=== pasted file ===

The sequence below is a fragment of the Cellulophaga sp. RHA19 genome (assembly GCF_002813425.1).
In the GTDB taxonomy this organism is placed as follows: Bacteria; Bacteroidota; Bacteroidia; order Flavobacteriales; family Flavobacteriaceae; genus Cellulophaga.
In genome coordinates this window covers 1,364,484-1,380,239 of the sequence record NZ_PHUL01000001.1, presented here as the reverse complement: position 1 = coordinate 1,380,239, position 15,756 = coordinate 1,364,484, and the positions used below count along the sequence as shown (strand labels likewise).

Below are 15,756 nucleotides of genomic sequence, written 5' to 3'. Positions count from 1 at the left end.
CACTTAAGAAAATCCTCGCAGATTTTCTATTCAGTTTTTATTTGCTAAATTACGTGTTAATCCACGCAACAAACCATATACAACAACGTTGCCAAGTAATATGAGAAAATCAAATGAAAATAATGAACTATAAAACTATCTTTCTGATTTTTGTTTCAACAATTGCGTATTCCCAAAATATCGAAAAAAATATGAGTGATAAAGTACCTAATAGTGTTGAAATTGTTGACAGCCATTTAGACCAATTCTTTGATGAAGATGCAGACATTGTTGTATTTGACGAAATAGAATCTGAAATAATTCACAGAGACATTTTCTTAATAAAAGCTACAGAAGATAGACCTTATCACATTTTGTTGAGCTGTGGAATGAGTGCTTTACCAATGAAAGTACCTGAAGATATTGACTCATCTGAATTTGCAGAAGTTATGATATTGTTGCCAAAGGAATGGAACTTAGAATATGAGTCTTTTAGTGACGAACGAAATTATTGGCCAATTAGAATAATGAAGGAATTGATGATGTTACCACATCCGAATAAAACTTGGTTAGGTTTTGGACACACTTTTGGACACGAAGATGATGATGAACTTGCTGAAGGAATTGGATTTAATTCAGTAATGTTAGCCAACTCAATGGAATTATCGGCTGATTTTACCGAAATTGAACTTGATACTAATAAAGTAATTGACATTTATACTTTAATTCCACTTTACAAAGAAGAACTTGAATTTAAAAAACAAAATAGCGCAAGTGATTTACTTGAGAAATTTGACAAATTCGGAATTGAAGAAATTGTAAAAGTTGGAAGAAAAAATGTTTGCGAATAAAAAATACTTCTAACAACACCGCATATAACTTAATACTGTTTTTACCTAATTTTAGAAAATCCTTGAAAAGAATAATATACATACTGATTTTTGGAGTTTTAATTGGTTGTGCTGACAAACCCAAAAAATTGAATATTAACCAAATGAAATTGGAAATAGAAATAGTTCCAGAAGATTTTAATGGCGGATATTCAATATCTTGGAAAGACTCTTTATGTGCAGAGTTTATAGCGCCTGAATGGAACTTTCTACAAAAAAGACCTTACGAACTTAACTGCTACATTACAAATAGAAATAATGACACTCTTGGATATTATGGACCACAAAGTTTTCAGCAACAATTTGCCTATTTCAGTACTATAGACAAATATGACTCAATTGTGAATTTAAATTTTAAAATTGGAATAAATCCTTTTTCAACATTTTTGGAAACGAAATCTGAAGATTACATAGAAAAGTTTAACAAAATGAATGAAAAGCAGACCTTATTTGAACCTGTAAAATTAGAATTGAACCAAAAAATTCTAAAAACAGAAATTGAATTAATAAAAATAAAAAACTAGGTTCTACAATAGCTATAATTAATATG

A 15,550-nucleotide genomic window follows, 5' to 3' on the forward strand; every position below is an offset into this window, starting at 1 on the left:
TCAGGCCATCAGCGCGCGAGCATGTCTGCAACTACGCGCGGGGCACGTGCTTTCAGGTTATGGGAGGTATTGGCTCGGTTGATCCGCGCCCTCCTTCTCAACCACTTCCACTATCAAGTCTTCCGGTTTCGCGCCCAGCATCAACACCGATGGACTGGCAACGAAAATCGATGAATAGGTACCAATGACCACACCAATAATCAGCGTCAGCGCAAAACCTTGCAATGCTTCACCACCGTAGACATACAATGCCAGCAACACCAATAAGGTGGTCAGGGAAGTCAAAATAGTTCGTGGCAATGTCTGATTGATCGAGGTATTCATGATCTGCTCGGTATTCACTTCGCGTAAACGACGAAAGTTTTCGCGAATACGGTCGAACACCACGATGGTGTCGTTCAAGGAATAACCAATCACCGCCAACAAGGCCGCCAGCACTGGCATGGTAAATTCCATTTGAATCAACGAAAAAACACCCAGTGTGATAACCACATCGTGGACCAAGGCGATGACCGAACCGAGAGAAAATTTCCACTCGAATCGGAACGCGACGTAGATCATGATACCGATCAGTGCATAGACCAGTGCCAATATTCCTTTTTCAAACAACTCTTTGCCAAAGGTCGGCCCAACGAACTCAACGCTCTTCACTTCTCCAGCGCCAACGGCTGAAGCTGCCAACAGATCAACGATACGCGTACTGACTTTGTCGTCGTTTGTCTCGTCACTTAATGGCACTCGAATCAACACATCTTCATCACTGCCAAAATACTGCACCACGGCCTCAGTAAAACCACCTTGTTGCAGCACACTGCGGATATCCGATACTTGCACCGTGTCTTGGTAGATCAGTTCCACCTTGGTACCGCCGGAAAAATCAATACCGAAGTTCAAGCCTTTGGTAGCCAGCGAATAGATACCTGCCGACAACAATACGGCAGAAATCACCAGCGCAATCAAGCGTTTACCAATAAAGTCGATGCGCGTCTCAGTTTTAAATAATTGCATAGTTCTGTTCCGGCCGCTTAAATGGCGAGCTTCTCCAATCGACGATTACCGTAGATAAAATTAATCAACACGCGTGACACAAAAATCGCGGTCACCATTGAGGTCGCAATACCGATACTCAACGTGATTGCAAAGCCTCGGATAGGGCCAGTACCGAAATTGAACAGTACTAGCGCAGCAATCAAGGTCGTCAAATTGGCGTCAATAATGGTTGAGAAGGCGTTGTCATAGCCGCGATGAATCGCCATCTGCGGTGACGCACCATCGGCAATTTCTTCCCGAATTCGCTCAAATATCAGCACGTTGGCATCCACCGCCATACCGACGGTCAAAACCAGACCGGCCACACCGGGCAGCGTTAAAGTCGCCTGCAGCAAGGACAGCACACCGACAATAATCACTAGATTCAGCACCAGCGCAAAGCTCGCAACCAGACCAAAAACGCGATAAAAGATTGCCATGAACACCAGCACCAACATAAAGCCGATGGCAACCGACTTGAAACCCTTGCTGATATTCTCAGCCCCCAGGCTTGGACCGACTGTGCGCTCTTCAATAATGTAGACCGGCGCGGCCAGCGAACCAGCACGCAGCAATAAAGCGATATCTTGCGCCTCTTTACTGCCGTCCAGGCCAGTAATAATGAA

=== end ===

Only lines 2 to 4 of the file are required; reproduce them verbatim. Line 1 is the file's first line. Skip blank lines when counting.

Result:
In the GTDB taxonomy this organism is placed as follows: Bacteria; Bacteroidota; Bacteroidia; order Flavobacteriales; family Flavobacteriaceae; genus Cellulophaga.
In genome coordinates this window covers 1,364,484-1,380,239 of the sequence record NZ_PHUL01000001.1, presented here as the reverse complement: position 1 = coordinate 1,380,239, position 15,756 = coordinate 1,364,484, and the positions used below count along the sequence as shown (strand labels likewise).

Below are 15,756 nucleotides of genomic sequence, written 5' to 3'. Positions count from 1 at the left end.